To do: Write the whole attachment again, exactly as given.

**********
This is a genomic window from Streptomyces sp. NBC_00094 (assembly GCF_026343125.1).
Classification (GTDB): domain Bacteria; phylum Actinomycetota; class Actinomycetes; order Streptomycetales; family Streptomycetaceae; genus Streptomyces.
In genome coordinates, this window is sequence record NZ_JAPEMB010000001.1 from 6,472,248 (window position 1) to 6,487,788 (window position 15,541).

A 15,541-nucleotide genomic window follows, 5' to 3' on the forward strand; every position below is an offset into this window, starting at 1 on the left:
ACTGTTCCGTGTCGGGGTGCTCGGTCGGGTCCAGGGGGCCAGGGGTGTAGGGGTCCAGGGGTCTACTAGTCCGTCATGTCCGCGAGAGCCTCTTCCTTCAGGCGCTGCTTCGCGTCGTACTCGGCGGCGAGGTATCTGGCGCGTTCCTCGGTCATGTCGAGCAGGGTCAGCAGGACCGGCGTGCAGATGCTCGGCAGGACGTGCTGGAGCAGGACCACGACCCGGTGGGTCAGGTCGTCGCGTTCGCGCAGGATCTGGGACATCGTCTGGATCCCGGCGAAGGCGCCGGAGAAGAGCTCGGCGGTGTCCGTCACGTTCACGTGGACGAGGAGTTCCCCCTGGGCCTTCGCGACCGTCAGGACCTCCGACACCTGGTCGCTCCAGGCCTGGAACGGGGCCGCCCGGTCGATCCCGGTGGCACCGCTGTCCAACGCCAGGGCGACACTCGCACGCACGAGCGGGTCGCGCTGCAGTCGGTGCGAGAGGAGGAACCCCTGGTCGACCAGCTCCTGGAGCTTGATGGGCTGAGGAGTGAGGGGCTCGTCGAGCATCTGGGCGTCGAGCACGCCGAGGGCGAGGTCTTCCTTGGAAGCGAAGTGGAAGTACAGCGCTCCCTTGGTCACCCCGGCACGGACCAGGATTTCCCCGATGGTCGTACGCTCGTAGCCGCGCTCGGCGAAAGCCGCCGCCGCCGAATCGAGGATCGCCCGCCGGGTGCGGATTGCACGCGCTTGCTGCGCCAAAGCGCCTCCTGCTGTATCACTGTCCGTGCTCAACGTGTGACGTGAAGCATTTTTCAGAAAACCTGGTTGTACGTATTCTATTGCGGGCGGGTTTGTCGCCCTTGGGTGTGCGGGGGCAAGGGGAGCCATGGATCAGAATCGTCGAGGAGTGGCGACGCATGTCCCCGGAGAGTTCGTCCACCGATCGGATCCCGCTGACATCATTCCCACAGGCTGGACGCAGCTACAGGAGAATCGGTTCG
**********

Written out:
This is a genomic window from Streptomyces sp. NBC_00094 (assembly GCF_026343125.1).
Classification (GTDB): domain Bacteria; phylum Actinomycetota; class Actinomycetes; order Streptomycetales; family Streptomycetaceae; genus Streptomyces.
In genome coordinates, this window is sequence record NZ_JAPEMB010000001.1 from 6,472,248 (window position 1) to 6,487,788 (window position 15,541).

A 15,541-nucleotide genomic window follows, 5' to 3' on the forward strand; every position below is an offset into this window, starting at 1 on the left:
ACTGTTCCGTGTCGGGGTGCTCGGTCGGGTCCAGGGGGCCAGGGGTGTAGGGGTCCAGGGGTCTACTAGTCCGTCATGTCCGCGAGAGCCTCTTCCTTCAGGCGCTGCTTCGCGTCGTACTCGGCGGCGAGGTATCTGGCGCGTTCCTCGGTCATGTCGAGCAGGGTCAGCAGGACCGGCGTGCAGATGCTCGGCAGGACGTGCTGGAGCAGGACCACGACCCGGTGGGTCAGGTCGTCGCGTTCGCGCAGGATCTGGGACATCGTCTGGATCCCGGCGAAGGCGCCGGAGAAGAGCTCGGCGGTGTCCGTCACGTTCACGTGGACGAGGAGTTCCCCCTGGGCCTTCGCGACCGTCAGGACCTCCGACACCTGGTCGCTCCAGGCCTGGAACGGGGCCGCCCGGTCGATCCCGGTGGCACCGCTGTCCAACGCCAGGGCGACACTCGCACGCACGAGCGGGTCGCGCTGCAGTCGGTGCGAGAGGAGGAACCCCTGGTCGACCAGCTCCTGGAGCTTGATGGGCTGAGGAGTGAGGGGCTCGTCGAGCATCTGGGCGTCGAGCACGCCGAGGGCGAGGTCTTCCTTGGAAGCGAAGTGGAAGTACAGCGCTCCCTTGGTCACCCCGGCACGGACCAGGATTTCCCCGATGGTCGTACGCTCGTAGCCGCGCTCGGCGAAAGCCGCCGCCGCCGAATCGAGGATCGCCCGCCGGGTGCGGATTGCACGCGCTTGCTGCGCCAAAGCGCCTCCTGCTGTATCACTGTCCGTGCTCAACGTGTGACGTGAAGCATTTTTCAGAAAACCTGGTTGTACGTATTCTATTGCGGGCGGGTTTGTCGCCCTTGGGTGTGCGGGGGCAAGGGGAGCCATGGATCAGAATCGTCGAGGAGTGGCGACGCATGTCCCCGGAGAGTTCGTCCACCGATCGGATCCCGCTGACATCATTCCCACAGGCTGGACGCAGCTACAGGAGAATCGGTTCG